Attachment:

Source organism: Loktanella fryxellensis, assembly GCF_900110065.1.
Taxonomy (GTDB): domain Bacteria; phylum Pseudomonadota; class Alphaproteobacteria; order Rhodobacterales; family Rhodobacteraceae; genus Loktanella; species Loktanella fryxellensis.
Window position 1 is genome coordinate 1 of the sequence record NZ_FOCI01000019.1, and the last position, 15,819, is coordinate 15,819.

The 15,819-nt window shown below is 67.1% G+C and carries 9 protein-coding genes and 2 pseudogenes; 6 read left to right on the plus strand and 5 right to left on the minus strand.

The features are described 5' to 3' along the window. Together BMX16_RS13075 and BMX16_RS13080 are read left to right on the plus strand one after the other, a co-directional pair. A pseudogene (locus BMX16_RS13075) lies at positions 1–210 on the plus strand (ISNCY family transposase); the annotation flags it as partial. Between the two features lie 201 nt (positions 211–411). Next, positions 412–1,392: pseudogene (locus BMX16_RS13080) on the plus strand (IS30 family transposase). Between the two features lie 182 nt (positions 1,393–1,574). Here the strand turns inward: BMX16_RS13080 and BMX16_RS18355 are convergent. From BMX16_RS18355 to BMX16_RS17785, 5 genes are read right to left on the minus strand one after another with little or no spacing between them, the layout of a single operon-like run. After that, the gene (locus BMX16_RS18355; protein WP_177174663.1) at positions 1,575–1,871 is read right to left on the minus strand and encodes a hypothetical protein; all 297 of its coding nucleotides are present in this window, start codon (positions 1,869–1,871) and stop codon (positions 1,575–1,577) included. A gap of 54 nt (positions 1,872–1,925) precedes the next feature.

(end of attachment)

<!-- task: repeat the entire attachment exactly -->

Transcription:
Source organism: Loktanella fryxellensis, assembly GCF_900110065.1.
Taxonomy (GTDB): domain Bacteria; phylum Pseudomonadota; class Alphaproteobacteria; order Rhodobacterales; family Rhodobacteraceae; genus Loktanella; species Loktanella fryxellensis.
Window position 1 is genome coordinate 1 of the sequence record NZ_FOCI01000019.1, and the last position, 15,819, is coordinate 15,819.

The 15,819-nt window shown below is 67.1% G+C and carries 9 protein-coding genes and 2 pseudogenes; 6 read left to right on the plus strand and 5 right to left on the minus strand.

The features are described 5' to 3' along the window. Together BMX16_RS13075 and BMX16_RS13080 are read left to right on the plus strand one after the other, a co-directional pair. A pseudogene (locus BMX16_RS13075) lies at positions 1–210 on the plus strand (ISNCY family transposase); the annotation flags it as partial. Between the two features lie 201 nt (positions 211–411). Next, positions 412–1,392: pseudogene (locus BMX16_RS13080) on the plus strand (IS30 family transposase). Between the two features lie 182 nt (positions 1,393–1,574). Here the strand turns inward: BMX16_RS13080 and BMX16_RS18355 are convergent. From BMX16_RS18355 to BMX16_RS17785, 5 genes are read right to left on the minus strand one after another with little or no spacing between them, the layout of a single operon-like run. After that, the gene (locus BMX16_RS18355; protein WP_177174663.1) at positions 1,575–1,871 is read right to left on the minus strand and encodes a hypothetical protein; all 297 of its coding nucleotides are present in this window, start codon (positions 1,869–1,871) and stop codon (positions 1,575–1,577) included. A gap of 54 nt (positions 1,872–1,925) precedes the next feature.